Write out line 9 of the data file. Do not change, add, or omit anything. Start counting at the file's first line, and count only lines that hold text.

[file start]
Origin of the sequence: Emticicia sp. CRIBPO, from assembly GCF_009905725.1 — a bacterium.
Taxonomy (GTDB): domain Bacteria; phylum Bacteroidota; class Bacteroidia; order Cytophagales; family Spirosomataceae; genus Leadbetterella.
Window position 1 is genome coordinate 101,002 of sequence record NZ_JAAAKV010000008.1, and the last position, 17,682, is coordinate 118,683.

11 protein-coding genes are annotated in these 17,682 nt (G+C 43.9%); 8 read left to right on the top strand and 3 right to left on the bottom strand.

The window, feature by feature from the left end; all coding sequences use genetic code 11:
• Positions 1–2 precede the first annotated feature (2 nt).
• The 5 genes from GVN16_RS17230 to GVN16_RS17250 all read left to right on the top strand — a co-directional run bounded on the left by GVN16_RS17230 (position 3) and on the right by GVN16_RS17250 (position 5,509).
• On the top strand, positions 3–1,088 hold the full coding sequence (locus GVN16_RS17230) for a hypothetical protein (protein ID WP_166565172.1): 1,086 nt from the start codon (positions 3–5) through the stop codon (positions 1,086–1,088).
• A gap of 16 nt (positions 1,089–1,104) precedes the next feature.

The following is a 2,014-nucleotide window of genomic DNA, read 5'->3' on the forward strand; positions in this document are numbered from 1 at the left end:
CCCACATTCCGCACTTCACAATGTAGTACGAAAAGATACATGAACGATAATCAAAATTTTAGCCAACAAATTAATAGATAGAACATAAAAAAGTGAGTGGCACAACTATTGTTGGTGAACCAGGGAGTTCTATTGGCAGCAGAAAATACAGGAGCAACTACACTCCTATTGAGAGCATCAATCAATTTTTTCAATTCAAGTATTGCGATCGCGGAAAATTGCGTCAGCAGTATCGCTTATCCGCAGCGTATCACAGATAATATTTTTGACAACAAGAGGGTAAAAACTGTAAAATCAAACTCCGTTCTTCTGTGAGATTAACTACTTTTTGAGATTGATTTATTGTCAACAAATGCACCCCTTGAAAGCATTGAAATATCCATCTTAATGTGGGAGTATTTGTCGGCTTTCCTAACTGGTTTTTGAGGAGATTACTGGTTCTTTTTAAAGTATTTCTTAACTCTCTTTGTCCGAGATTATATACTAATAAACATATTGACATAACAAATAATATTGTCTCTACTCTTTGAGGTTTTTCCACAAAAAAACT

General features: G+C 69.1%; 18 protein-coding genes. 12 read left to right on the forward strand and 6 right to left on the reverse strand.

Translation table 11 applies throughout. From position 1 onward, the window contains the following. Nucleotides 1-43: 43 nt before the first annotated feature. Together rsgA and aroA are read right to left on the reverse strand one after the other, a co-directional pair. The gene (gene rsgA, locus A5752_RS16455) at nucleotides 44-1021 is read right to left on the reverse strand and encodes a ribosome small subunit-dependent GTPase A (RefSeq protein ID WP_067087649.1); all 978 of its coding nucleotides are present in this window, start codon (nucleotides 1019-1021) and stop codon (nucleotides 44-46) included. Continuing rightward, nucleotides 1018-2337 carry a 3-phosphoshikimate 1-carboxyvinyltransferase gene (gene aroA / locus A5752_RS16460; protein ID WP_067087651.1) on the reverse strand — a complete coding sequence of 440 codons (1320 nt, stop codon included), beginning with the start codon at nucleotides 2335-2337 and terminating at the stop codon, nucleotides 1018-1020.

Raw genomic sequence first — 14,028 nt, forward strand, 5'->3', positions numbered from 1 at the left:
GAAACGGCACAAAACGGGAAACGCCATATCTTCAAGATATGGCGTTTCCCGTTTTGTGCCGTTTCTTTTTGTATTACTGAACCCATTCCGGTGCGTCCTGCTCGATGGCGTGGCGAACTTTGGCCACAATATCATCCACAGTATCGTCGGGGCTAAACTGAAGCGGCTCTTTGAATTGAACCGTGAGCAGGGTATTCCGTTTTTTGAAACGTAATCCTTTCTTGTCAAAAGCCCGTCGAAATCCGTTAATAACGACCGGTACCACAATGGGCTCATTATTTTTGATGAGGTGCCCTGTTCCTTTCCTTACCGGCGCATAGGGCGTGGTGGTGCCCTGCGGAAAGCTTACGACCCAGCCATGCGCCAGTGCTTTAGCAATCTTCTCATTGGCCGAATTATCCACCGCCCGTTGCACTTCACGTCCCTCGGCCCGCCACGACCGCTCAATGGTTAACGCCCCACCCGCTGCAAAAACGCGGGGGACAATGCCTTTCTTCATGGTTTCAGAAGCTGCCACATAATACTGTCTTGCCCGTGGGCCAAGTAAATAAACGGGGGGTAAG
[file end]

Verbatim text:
• A gap of 16 nt (positions 1,089–1,104) precedes the next feature.